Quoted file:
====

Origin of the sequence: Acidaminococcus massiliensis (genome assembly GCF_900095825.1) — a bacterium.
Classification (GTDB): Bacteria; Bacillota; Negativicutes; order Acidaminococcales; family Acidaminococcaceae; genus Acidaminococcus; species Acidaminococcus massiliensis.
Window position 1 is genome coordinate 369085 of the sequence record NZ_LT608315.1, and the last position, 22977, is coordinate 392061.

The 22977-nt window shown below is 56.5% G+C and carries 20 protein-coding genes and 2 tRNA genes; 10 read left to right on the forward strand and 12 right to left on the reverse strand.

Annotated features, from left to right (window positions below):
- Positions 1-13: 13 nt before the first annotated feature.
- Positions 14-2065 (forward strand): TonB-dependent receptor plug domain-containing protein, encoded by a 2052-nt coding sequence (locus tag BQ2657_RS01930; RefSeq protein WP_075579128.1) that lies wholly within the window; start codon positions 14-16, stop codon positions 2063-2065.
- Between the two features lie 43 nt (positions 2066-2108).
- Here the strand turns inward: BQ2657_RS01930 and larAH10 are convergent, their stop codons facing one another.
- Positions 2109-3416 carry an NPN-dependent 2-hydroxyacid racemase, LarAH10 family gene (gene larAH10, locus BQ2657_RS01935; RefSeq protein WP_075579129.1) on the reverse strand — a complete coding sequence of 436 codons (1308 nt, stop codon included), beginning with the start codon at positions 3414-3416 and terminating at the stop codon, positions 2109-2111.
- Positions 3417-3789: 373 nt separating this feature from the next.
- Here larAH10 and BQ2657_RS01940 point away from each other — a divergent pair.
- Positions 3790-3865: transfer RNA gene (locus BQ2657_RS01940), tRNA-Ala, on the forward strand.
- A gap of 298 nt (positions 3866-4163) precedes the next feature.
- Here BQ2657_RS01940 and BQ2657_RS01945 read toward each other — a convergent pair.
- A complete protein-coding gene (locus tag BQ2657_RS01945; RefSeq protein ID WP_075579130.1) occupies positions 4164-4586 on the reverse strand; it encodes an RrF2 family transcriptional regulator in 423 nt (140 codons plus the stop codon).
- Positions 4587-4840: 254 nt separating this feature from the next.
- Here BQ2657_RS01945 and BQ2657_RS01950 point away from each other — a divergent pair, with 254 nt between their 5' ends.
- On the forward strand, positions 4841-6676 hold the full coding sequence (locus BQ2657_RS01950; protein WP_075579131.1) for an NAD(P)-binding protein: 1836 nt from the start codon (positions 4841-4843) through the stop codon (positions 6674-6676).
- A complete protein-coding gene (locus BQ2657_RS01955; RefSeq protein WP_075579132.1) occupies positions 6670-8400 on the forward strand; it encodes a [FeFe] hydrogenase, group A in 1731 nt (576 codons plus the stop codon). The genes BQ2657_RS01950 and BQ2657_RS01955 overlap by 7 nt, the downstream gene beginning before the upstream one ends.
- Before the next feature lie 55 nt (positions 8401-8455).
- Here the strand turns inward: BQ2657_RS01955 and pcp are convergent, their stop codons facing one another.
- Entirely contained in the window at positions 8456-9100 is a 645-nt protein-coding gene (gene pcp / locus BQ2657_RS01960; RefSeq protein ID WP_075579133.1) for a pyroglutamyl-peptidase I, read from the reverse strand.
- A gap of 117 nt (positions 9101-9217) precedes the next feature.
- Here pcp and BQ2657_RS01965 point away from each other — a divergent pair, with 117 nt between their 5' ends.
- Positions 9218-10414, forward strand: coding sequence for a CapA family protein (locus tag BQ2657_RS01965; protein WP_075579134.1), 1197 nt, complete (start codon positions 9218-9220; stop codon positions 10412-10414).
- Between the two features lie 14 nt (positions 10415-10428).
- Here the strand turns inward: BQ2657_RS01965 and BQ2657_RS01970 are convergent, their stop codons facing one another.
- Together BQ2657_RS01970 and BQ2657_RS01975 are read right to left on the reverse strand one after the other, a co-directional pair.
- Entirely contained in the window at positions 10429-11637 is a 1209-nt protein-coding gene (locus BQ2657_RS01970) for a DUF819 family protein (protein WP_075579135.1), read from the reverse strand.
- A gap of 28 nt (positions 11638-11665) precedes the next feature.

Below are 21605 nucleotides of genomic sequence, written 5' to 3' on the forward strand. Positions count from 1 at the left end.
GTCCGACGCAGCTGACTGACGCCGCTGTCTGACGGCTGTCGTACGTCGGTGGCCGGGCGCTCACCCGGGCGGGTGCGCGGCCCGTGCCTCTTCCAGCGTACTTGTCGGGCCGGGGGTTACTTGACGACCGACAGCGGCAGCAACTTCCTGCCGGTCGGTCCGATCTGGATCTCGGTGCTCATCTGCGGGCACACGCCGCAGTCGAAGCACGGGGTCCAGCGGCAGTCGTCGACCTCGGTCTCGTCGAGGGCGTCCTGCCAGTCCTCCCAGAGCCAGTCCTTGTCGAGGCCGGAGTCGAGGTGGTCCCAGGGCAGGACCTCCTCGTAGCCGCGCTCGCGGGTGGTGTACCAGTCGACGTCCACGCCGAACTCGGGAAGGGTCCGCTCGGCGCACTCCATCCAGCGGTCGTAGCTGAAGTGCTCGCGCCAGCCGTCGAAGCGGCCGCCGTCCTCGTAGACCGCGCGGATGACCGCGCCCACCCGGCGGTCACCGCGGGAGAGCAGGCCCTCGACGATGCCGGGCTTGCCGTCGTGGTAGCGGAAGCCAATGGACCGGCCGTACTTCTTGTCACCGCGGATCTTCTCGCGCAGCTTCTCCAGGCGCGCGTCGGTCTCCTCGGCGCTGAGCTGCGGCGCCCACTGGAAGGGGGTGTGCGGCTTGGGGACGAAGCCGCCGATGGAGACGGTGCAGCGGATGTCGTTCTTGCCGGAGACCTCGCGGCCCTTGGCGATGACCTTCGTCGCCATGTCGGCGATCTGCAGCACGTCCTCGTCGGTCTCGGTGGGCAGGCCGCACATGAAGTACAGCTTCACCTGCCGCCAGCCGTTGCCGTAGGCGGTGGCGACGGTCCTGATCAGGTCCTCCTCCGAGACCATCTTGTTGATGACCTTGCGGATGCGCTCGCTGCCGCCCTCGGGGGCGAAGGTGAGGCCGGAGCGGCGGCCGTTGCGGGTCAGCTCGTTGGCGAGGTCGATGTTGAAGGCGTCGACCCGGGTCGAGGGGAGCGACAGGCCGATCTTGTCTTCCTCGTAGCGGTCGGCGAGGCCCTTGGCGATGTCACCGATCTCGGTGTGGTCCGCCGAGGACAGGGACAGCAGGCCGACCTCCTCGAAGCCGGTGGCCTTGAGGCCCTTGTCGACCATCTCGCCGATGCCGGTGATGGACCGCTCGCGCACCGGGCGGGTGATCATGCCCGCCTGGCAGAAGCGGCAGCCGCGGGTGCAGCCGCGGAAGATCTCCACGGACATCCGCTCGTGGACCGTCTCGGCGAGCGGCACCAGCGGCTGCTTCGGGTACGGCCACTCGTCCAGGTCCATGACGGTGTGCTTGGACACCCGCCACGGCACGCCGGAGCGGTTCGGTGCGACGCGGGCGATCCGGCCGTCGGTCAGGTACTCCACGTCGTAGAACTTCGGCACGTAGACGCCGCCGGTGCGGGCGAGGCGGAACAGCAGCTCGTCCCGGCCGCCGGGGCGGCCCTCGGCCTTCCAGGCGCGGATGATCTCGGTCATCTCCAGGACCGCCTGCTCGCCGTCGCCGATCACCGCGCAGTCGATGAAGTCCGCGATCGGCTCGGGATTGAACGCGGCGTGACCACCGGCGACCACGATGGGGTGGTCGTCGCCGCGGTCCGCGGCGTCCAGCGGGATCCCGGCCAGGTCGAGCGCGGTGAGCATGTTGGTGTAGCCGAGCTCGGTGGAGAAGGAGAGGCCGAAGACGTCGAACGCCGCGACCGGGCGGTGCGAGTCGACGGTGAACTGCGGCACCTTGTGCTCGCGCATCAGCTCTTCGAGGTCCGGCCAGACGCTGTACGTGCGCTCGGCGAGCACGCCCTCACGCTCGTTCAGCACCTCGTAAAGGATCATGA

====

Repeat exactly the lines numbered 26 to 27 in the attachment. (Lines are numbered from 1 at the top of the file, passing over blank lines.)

- Positions 9218-10414, forward strand: coding sequence for a CapA family protein (locus tag BQ2657_RS01965; protein WP_075579134.1), 1197 nt, complete (start codon positions 9218-9220; stop codon positions 10412-10414).
- Between the two features lie 14 nt (positions 10415-10428).